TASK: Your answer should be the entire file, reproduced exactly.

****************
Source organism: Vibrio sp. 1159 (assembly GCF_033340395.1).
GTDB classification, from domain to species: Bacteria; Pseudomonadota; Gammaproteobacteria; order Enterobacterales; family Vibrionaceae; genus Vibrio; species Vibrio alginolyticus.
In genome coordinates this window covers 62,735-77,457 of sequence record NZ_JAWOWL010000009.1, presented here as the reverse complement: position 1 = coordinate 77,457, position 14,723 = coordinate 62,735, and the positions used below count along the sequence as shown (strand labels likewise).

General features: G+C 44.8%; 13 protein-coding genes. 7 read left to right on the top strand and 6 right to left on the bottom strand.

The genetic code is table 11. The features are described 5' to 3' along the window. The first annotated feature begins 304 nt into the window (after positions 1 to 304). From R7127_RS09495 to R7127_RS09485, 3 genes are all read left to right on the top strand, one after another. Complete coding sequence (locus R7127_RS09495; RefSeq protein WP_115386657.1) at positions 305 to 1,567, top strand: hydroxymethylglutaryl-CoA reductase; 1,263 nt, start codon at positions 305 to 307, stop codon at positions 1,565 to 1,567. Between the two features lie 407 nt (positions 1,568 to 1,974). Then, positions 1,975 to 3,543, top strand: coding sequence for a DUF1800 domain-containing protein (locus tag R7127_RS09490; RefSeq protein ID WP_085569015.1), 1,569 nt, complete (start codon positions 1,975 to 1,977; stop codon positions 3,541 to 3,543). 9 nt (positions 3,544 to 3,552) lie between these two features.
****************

Source organism: Vibrio sp. 1159 (assembly GCF_033340395.1).
GTDB classification, from domain to species: Bacteria; Pseudomonadota; Gammaproteobacteria; order Enterobacterales; family Vibrionaceae; genus Vibrio; species Vibrio alginolyticus.
In genome coordinates this window covers 62,735-77,457 of sequence record NZ_JAWOWL010000009.1, presented here as the reverse complement: position 1 = coordinate 77,457, position 14,723 = coordinate 62,735, and the positions used below count along the sequence as shown (strand labels likewise).

General features: G+C 44.8%; 13 protein-coding genes. 7 read left to right on the top strand and 6 right to left on the bottom strand.

The genetic code is table 11. The features are described 5' to 3' along the window. The first annotated feature begins 304 nt into the window (after positions 1 to 304). From R7127_RS09495 to R7127_RS09485, 3 genes are all read left to right on the top strand, one after another. Complete coding sequence (locus R7127_RS09495; RefSeq protein WP_115386657.1) at positions 305 to 1,567, top strand: hydroxymethylglutaryl-CoA reductase; 1,263 nt, start codon at positions 305 to 307, stop codon at positions 1,565 to 1,567. Between the two features lie 407 nt (positions 1,568 to 1,974). Then, positions 1,975 to 3,543, top strand: coding sequence for a DUF1800 domain-containing protein (locus tag R7127_RS09490; RefSeq protein ID WP_085569015.1), 1,569 nt, complete (start codon positions 1,975 to 1,977; stop codon positions 3,541 to 3,543). 9 nt (positions 3,544 to 3,552) lie between these two features.